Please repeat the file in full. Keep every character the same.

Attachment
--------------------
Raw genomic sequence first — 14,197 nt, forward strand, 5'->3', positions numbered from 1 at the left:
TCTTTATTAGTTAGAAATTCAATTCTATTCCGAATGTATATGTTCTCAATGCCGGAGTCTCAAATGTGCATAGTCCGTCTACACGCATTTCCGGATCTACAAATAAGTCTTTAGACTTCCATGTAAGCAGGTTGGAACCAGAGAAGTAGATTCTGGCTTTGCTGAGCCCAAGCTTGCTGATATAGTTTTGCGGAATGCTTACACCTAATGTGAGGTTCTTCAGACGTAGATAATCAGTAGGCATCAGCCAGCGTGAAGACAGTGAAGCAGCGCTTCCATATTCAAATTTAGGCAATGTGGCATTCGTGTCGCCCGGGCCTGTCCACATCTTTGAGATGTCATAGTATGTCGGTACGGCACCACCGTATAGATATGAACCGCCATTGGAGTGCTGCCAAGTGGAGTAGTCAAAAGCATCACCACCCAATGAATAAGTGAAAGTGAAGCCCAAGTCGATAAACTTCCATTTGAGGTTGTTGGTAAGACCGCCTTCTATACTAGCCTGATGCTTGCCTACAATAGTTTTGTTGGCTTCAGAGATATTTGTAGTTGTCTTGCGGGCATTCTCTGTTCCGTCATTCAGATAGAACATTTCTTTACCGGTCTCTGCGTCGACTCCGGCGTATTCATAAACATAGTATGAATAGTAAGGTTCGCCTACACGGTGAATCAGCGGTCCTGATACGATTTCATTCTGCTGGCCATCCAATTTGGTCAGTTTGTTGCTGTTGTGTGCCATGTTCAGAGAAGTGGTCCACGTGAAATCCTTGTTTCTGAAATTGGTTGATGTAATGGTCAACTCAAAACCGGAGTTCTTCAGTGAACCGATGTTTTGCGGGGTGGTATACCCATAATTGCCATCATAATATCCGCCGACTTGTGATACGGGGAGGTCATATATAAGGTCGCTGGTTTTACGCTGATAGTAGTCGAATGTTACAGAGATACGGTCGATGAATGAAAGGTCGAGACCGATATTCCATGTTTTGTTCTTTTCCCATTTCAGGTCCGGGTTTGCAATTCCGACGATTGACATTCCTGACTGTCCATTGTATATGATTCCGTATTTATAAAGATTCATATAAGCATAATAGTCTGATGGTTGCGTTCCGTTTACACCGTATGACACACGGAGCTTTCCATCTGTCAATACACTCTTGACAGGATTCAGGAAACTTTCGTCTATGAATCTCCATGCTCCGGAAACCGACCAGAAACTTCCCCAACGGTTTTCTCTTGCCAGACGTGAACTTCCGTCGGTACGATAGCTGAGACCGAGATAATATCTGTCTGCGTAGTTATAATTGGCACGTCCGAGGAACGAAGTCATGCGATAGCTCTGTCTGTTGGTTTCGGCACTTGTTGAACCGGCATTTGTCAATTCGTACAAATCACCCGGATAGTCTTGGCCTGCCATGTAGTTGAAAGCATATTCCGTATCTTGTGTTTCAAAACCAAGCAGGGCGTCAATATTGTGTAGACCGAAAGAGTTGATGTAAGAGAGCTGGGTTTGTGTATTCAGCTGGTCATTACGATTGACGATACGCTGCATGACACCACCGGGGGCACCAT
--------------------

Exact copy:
Raw genomic sequence first — 14,197 nt, forward strand, 5'->3', positions numbered from 1 at the left:
TCTTTATTAGTTAGAAATTCAATTCTATTCCGAATGTATATGTTCTCAATGCCGGAGTCTCAAATGTGCATAGTCCGTCTACACGCATTTCCGGATCTACAAATAAGTCTTTAGACTTCCATGTAAGCAGGTTGGAACCAGAGAAGTAGATTCTGGCTTTGCTGAGCCCAAGCTTGCTGATATAGTTTTGCGGAATGCTTACACCTAATGTGAGGTTCTTCAGACGTAGATAATCAGTAGGCATCAGCCAGCGTGAAGACAGTGAAGCAGCGCTTCCATATTCAAATTTAGGCAATGTGGCATTCGTGTCGCCCGGGCCTGTCCACATCTTTGAGATGTCATAGTATGTCGGTACGGCACCACCGTATAGATATGAACCGCCATTGGAGTGCTGCCAAGTGGAGTAGTCAAAAGCATCACCACCCAATGAATAAGTGAAAGTGAAGCCCAAGTCGATAAACTTCCATTTGAGGTTGTTGGTAAGACCGCCTTCTATACTAGCCTGATGCTTGCCTACAATAGTTTTGTTGGCTTCAGAGATATTTGTAGTTGTCTTGCGGGCATTCTCTGTTCCGTCATTCAGATAGAACATTTCTTTACCGGTCTCTGCGTCGACTCCGGCGTATTCATAAACATAGTATGAATAGTAAGGTTCGCCTACACGGTGAATCAGCGGTCCTGATACGATTTCATTCTGCTGGCCATCCAATTTGGTCAGTTTGTTGCTGTTGTGTGCCATGTTCAGAGAAGTGGTCCACGTGAAATCCTTGTTTCTGAAATTGGTTGATGTAATGGTCAACTCAAAACCGGAGTTCTTCAGTGAACCGATGTTTTGCGGGGTGGTATACCCATAATTGCCATCATAATATCCGCCGACTTGTGATACGGGGAGGTCATATATAAGGTCGCTGGTTTTACGCTGATAGTAGTCGAATGTTACAGAGATACGGTCGATGAATGAAAGGTCGAGACCGATATTCCATGTTTTGTTCTTTTCCCATTTCAGGTCCGGGTTTGCAATTCCGACGATTGACATTCCTGACTGTCCATTGTATATGATTCCGTATTTATAAAGATTCATATAAGCATAATAGTCTGATGGTTGCGTTCCGTTTACACCGTATGACACACGGAGCTTTCCATCTGTCAATACACTCTTGACAGGATTCAGGAAACTTTCGTCTATGAATCTCCATGCTCCGGAAACCGACCAGAAACTTCCCCAACGGTTTTCTCTTGCCAGACGTGAACTTCCGTCGGTACGATAGCTGAGACCGAGATAATATCTGTCTGCGTAGTTATAATTGGCACGTCCGAGGAACGAAGTCATGCGATAGCTCTGTCTGTTGGTTTCGGCACTTGTTGAACCGGCATTTGTCAATTCGTACAAATCACCCGGATAGTCTTGGCCTGCCATGTAGTTGAAAGCATATTCCGTATCTTGTGTTTCAAAACCAAGCAGGGCGTCAATATTGTGTAGACCGAAAGAGTTGATGTAAGAGAGCTGGGTTTGTGTATTCAGCTGGTCATTACGATTGACGATACGCTGCATGACACCACCGGGGGCACCAT